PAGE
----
Many readers of this blog may have already come across a fascinating story in August from the Atlantic about mysterious high-frequency trading behavior. I missed it the first time around, on account of ASA perhaps, but recently found it: Market Data Firm Spots the Tracks of Bizarre Robot Traders. If the title alone didn’t make you want to read this story, I don’t know what could. Bizarre Robot Traders? I’m sold!
The story describes a tremendous number of nonsense bids – bids that are far below or above the current market price, and thus will never be filled – made at incredible speed in a regular, and quite pretty, patterns:
Are these noise trades an attempt to gain a tiny speed advantage?
Donovan thinks that the odd algorithms are just a way of introducing noise into the works. Other firms have to deal with that noise, but the originating entity can easily filter it out because they know what they did. Perhaps that gives them an advantage of some milliseconds. In the highly competitive and fast HFT world, where even one’s physical proximity to a stock exchange matters, market players could be looking for any advantage.
Or are they trial runs for a denial of service attack?
But already since the May event, Nanex’s monitoring turned up another potentially disastrous situation. On July 16 in a quiet hour before the market opened, suddenly they saw a huge spike in bandwidth. When they looked at the data, they found that 84,000 quotes for each of 300 stocks had been made in under 20 seconds.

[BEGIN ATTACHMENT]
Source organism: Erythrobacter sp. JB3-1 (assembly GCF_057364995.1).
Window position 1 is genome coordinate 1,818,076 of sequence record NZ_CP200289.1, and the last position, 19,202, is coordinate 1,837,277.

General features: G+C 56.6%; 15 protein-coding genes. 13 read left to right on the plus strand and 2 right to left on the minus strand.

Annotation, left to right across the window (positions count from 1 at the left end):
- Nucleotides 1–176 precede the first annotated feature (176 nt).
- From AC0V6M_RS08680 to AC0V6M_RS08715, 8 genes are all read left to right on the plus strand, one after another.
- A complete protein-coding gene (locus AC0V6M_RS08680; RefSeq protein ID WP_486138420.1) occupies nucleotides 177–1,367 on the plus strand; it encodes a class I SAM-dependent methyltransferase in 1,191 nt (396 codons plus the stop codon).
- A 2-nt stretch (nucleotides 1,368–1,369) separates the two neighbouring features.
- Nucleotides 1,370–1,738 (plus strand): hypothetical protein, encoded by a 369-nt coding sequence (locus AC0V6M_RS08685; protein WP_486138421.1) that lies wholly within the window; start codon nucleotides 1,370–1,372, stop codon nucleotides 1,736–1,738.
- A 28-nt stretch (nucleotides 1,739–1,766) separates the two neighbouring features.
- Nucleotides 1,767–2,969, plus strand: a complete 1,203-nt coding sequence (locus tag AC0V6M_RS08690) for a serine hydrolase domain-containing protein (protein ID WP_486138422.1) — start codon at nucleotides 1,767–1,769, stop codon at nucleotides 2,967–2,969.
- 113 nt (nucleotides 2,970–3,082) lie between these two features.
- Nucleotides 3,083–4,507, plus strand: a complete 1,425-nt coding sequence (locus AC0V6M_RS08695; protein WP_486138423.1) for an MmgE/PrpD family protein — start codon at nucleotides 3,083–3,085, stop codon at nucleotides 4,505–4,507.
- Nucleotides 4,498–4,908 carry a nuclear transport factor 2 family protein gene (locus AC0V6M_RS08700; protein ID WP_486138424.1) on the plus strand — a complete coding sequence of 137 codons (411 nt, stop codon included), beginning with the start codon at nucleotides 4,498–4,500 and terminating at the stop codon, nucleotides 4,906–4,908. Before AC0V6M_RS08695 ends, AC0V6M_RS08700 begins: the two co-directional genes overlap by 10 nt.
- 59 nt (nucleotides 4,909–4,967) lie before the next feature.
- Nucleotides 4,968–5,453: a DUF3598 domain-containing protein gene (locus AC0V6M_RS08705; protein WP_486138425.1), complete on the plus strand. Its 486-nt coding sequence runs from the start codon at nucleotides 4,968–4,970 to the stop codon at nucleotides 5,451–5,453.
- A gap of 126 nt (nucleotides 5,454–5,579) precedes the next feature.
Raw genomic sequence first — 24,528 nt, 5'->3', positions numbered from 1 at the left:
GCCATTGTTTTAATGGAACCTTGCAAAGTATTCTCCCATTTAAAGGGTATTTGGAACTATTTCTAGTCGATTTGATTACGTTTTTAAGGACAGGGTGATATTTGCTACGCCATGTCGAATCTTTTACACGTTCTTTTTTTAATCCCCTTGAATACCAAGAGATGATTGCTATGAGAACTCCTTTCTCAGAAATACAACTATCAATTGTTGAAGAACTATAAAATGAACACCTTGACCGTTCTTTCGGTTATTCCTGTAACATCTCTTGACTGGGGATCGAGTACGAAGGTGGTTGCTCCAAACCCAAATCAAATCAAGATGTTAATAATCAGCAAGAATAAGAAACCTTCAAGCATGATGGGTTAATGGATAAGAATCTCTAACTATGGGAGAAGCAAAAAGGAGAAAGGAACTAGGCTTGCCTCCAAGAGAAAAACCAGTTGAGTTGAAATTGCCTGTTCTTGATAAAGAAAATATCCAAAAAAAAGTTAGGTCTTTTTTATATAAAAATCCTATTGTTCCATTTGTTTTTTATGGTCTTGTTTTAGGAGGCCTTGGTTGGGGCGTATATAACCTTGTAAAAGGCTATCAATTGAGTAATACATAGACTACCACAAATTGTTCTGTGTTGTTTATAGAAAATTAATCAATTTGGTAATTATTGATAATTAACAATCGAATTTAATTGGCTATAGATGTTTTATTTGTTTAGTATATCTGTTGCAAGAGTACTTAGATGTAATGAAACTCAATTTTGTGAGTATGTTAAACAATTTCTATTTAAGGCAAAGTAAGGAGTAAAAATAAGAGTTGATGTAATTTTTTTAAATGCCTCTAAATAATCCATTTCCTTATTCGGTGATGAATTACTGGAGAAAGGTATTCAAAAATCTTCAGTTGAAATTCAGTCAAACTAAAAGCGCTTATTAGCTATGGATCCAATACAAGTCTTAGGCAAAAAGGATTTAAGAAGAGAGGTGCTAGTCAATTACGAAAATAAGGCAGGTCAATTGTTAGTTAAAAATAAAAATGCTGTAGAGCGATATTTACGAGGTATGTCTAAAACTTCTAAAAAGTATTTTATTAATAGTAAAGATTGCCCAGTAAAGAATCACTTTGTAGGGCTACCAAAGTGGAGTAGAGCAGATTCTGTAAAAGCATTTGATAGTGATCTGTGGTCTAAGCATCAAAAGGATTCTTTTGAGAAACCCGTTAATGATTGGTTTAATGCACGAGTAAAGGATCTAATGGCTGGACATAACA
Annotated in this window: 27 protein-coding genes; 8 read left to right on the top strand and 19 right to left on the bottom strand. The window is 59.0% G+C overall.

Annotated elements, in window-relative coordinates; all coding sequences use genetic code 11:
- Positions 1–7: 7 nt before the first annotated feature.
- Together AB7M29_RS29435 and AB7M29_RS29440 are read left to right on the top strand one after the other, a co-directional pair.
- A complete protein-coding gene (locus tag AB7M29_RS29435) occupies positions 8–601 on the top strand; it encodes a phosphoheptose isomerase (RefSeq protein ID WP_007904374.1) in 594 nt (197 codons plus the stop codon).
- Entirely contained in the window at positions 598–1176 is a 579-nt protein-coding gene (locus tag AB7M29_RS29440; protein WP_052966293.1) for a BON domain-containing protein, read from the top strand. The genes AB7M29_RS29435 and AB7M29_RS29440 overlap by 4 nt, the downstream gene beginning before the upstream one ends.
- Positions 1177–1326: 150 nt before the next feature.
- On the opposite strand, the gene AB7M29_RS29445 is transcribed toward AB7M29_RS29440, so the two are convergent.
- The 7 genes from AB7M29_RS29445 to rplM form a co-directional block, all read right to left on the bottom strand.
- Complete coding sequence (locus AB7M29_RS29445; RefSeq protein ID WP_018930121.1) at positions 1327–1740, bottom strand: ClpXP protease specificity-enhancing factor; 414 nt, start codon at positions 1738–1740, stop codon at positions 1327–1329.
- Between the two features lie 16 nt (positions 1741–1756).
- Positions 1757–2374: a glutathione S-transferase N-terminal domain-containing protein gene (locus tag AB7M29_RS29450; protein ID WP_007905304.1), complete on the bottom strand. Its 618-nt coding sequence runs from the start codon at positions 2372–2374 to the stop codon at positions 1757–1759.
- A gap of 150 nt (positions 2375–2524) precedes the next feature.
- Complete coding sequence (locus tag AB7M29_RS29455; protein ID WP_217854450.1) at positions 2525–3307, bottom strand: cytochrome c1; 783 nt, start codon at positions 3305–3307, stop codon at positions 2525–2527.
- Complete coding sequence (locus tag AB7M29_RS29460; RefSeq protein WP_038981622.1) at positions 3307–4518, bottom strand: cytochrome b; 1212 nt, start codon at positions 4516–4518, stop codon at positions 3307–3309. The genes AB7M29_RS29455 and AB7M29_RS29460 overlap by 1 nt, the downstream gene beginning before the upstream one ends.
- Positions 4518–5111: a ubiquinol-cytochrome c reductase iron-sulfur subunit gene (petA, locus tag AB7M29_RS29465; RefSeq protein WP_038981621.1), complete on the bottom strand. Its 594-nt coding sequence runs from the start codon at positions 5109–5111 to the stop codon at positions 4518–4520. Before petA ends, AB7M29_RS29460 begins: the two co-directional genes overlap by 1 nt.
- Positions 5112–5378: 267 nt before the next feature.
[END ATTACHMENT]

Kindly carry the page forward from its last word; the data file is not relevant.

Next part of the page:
“This all happened pre-market when volume is low, but if this kind of burst had come in at a time when we were getting hit hardest, I guarantee it would have caused delays in the [central quotation system],” Donovan said. That, in turn, could have become one of those dominoes that always seem to present themselves whenever there is a catastrophic failure of a complex system.
I certainly don’t know – do any of you? Either way, this story (“Bizarre Robot Traders!”) makes me feel like finance has finally entered into the science fiction future I was promised in my childhood.
May 29, 2010
Every week starting today, Socializing Finance will post a couple of SSF-readable / related links. This week’s choice is a classical SSF theme, “humans and machines”.